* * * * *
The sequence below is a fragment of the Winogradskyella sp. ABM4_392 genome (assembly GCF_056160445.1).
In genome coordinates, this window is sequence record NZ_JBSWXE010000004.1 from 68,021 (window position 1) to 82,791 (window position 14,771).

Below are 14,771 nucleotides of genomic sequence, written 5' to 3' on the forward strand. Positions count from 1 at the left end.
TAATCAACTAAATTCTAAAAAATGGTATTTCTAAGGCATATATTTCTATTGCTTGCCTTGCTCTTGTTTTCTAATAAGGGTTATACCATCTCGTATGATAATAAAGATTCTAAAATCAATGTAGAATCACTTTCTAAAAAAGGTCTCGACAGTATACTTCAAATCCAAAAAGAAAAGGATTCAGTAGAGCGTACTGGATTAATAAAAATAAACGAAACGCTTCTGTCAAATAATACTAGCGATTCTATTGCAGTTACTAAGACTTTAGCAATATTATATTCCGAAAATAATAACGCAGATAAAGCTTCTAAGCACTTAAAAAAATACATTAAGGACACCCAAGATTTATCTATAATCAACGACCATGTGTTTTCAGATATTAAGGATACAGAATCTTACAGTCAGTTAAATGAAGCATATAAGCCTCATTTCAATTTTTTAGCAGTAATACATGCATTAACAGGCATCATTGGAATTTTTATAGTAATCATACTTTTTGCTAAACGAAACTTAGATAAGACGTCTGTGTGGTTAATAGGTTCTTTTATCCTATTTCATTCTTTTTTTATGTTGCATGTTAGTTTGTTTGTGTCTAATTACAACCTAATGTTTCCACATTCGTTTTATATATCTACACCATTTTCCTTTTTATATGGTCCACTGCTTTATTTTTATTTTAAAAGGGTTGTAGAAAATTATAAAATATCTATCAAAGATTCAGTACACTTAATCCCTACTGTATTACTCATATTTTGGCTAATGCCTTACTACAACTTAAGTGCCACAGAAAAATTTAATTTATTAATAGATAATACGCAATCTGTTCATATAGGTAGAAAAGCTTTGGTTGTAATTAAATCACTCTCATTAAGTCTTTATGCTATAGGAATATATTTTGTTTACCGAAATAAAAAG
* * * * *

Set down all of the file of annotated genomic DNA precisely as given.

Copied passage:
The sequence below is a fragment of the Winogradskyella sp. ABM4_392 genome (assembly GCF_056160445.1).
In genome coordinates, this window is sequence record NZ_JBSWXE010000004.1 from 68,021 (window position 1) to 82,791 (window position 14,771).

Below are 14,771 nucleotides of genomic sequence, written 5' to 3' on the forward strand. Positions count from 1 at the left end.
TAATCAACTAAATTCTAAAAAATGGTATTTCTAAGGCATATATTTCTATTGCTTGCCTTGCTCTTGTTTTCTAATAAGGGTTATACCATCTCGTATGATAATAAAGATTCTAAAATCAATGTAGAATCACTTTCTAAAAAAGGTCTCGACAGTATACTTCAAATCCAAAAAGAAAAGGATTCAGTAGAGCGTACTGGATTAATAAAAATAAACGAAACGCTTCTGTCAAATAATACTAGCGATTCTATTGCAGTTACTAAGACTTTAGCAATATTATATTCCGAAAATAATAACGCAGATAAAGCTTCTAAGCACTTAAAAAAATACATTAAGGACACCCAAGATTTATCTATAATCAACGACCATGTGTTTTCAGATATTAAGGATACAGAATCTTACAGTCAGTTAAATGAAGCATATAAGCCTCATTTCAATTTTTTAGCAGTAATACATGCATTAACAGGCATCATTGGAATTTTTATAGTAATCATACTTTTTGCTAAACGAAACTTAGATAAGACGTCTGTGTGGTTAATAGGTTCTTTTATCCTATTTCATTCTTTTTTTATGTTGCATGTTAGTTTGTTTGTGTCTAATTACAACCTAATGTTTCCACATTCGTTTTATATATCTACACCATTTTCCTTTTTATATGGTCCACTGCTTTATTTTTATTTTAAAAGGGTTGTAGAAAATTATAAAATATCTATCAAAGATTCAGTACACTTAATCCCTACTGTATTACTCATATTTTGGCTAATGCCTTACTACAACTTAAGTGCCACAGAAAAATTTAATTTATTAATAGATAATACGCAATCTGTTCATATAGGTAGAAAAGCTTTGGTTGTAATTAAATCACTCTCATTAAGTCTTTATGCTATAGGAATATATTTTGTTTACCGAAATAAAAAG